Began reading The Naked Truth About Self Publishing. This particular book is an excellent resource for writers who are trying the independent or hybrid publishing routes. One word of caution: the book was written by several bestselling romance authors so, while the advice is great, the chapter titles are pretty raunchy.

Began reading Pirate Latitudes by Michael Crichton for fun and research. I’m enjoying the read so far.

Read a few Writer’s Digest articles. I love this magazine! Its articles have definitely helped me improve my writing skills over the years.


Played Jumbline.

Played Munin.

Played Peggle Deluxe and Peggle Nights.

Played Minecraft.


Updated my 2014 company business plan and began writing my 2015 business plan.

Culled and filled office papers in my filing cabinets.

Completed writing, editing, and sent author interview to

Created a Musings book giveaway on Goodreads. By the way, there are only 11 more days to enter the contest!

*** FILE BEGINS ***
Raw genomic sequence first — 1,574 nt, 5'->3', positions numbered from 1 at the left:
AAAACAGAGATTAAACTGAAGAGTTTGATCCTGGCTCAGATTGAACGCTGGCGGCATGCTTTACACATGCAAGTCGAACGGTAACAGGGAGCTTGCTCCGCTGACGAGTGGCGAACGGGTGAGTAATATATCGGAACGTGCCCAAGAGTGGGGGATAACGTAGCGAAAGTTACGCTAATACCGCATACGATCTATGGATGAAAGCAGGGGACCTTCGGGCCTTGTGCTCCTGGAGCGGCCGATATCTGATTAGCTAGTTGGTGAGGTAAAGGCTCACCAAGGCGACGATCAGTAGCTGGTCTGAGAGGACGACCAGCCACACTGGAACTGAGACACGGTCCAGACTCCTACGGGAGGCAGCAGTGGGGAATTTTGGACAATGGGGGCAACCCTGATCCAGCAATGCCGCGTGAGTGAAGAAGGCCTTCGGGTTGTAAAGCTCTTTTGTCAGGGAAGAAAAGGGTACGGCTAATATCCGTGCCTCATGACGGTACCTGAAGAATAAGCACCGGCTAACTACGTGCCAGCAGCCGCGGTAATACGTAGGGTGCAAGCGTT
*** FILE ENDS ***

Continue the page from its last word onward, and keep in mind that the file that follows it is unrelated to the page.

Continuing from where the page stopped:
Organized the books and decorations in the library.

Taught Children’s Church while my husband was gone on business trips

Had repairs done on a kitchen cabinet.

My goals for the next four weeks are to:

Finish the rough draft of Thorn and Thistle.

Finish the rough draft of “The Ballerina”.

Finish editing “The Cleaning”.

Create e-book cover art for the three stories.

Continue marketing Musings in places online.

Until next time, may we each rewrite our world for the better!


The Seared Cookie Report: one Artist/Writer’s Labored Soliloquy (SCRAWLS) is brought to you from the writing desk of Alycia Christine at Purple Thorn Press and Photography with love, art, speculative fiction books, and virtual baked goods for all. Please let me know your thoughts about this particular post and, as always, if there is any subject you wish me to discuss, contact me. Thanks!

How Life Has Changed Since Publication Day